Definitely been there, though my favorite was when someone gave us a "ragged right" CSV. So if you had 10 total columns, but some rows only used 8 or so of them, they just stopped - no trailing commas to indicate empty fields, just a CRLF for the next line. SSIS _hates_ these. To make it more fun, Excel at the time would generate ragged-right CSV files if you saved as CSV. That gave us all sorts of fits because Excel's data type handling is less-than-stellar and we exported to a CSV to avoid some of the issues only to find that those had other issues.
For imports using PowerShell, the Import-CSV and Import-DbaCsv are nice functions. There's also the ImportExcel module, which does some really neat stuff w/ data and doesn't require a full install of Excel on the machine to do its magic. I've used that quite a bit to generate Excel files, read them, standardize worksheet names for ETL (because we couldn't depend on that sheet containing data to have a consistent name), and do some basic formatting.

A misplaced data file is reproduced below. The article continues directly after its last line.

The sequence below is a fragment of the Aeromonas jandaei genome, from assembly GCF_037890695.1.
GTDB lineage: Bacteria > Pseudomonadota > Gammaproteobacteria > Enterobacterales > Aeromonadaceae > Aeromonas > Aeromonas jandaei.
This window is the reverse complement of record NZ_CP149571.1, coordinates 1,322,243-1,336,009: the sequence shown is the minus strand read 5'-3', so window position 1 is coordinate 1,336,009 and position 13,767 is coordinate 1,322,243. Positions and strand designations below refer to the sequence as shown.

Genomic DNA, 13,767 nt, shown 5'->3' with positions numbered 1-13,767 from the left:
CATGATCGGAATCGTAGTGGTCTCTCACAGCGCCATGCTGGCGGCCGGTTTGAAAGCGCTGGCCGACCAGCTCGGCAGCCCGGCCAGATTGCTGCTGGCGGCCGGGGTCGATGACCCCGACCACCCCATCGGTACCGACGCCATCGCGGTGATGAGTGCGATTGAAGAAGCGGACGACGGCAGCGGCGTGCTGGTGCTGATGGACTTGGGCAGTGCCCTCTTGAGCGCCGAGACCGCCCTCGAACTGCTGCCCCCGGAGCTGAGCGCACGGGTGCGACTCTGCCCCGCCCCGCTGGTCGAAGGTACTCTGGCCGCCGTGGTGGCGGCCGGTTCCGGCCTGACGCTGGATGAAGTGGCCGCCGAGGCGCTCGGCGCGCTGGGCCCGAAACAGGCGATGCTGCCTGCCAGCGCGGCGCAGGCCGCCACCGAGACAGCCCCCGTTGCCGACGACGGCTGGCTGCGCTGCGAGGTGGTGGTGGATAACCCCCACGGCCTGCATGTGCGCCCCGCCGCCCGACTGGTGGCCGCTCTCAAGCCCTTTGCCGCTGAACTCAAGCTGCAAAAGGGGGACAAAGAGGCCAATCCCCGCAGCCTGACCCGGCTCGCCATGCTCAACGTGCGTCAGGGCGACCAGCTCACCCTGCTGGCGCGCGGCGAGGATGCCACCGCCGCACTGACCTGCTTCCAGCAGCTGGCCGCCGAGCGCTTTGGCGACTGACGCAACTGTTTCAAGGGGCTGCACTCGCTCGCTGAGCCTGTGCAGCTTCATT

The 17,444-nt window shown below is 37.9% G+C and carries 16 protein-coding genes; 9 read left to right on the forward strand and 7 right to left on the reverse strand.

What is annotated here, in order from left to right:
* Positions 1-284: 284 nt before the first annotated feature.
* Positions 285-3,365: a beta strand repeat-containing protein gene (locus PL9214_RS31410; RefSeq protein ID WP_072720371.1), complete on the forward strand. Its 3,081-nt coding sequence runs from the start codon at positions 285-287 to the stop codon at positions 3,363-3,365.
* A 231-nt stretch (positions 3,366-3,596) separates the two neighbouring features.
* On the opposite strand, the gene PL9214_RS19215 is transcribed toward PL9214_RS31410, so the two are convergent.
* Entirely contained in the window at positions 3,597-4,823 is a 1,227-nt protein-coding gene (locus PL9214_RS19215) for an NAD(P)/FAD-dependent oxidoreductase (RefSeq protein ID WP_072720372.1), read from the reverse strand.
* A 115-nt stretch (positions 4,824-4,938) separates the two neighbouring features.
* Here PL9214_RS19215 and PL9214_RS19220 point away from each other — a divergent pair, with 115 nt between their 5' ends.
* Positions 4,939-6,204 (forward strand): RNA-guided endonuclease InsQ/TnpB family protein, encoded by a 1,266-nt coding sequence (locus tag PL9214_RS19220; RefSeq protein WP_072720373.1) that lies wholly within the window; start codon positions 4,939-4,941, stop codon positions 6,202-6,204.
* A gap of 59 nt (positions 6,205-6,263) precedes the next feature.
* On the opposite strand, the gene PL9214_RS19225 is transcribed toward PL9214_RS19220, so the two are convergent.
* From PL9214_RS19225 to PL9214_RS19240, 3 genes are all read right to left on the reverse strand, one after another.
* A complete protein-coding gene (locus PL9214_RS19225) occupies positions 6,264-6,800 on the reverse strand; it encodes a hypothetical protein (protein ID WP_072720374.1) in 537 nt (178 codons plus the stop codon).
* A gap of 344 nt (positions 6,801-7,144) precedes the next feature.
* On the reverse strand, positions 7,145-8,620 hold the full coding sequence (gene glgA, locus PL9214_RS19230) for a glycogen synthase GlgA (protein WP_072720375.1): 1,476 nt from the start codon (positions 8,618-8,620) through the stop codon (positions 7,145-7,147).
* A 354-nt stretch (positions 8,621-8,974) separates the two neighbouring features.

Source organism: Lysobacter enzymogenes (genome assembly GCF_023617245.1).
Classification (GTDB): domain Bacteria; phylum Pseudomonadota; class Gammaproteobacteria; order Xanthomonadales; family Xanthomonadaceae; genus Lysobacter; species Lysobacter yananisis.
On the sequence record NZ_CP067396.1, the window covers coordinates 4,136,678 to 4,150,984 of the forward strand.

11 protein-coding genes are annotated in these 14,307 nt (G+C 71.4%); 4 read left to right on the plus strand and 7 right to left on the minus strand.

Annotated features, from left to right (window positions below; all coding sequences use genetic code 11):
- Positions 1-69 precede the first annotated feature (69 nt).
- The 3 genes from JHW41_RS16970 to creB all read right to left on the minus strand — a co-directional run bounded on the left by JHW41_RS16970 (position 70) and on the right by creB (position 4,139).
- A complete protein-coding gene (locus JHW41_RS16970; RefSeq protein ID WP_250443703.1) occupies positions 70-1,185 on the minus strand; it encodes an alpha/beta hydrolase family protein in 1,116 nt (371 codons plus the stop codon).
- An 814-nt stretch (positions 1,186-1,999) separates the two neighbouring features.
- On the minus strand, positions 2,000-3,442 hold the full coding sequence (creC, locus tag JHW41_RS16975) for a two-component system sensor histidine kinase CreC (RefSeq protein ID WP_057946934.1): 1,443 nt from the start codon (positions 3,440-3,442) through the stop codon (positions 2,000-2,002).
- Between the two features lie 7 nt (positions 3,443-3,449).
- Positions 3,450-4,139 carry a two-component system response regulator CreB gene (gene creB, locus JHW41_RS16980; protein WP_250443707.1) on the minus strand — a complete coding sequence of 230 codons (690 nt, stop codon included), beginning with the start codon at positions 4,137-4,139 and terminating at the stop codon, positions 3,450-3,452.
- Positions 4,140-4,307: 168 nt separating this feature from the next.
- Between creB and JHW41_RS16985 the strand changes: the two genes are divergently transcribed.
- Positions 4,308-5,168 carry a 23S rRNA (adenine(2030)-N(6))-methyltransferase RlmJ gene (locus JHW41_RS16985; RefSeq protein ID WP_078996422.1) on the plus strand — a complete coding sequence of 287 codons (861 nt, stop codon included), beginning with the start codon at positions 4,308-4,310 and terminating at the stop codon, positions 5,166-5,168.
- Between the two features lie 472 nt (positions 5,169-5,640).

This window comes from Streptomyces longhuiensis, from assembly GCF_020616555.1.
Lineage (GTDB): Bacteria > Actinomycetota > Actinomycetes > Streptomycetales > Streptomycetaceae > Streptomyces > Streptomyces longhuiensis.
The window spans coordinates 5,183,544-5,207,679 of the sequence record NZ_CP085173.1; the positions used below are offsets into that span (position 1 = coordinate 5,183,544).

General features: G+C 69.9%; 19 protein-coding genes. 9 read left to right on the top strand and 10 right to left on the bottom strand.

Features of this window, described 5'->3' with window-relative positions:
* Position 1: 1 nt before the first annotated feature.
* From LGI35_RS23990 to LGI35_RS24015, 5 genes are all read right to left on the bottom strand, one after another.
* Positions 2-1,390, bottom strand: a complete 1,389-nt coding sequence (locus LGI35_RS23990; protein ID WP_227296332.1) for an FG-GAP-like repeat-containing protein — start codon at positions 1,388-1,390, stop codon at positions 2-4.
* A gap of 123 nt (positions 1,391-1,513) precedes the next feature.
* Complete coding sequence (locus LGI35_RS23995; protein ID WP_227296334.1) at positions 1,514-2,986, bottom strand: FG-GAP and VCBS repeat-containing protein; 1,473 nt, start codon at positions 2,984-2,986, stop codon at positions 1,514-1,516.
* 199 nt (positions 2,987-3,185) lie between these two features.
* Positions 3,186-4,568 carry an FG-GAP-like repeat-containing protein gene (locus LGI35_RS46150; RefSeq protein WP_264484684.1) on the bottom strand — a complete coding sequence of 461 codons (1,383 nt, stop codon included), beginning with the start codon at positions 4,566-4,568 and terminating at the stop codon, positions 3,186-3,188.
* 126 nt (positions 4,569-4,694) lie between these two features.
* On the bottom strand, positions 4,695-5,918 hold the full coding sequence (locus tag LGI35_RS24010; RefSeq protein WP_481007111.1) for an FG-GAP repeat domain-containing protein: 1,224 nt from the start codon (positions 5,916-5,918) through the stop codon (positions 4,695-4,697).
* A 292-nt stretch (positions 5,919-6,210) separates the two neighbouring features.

I was trying to fix someone's import/export script for CSV files and we hit some crazy inconsistency with quotes. We had a script that was designed to pull in the file, fix the quotes, then save the data to a new file. The BULK INSERT command could then read that file. Crazy workaround, but it works and hard to justify touching a working process to try to make it better. 🙂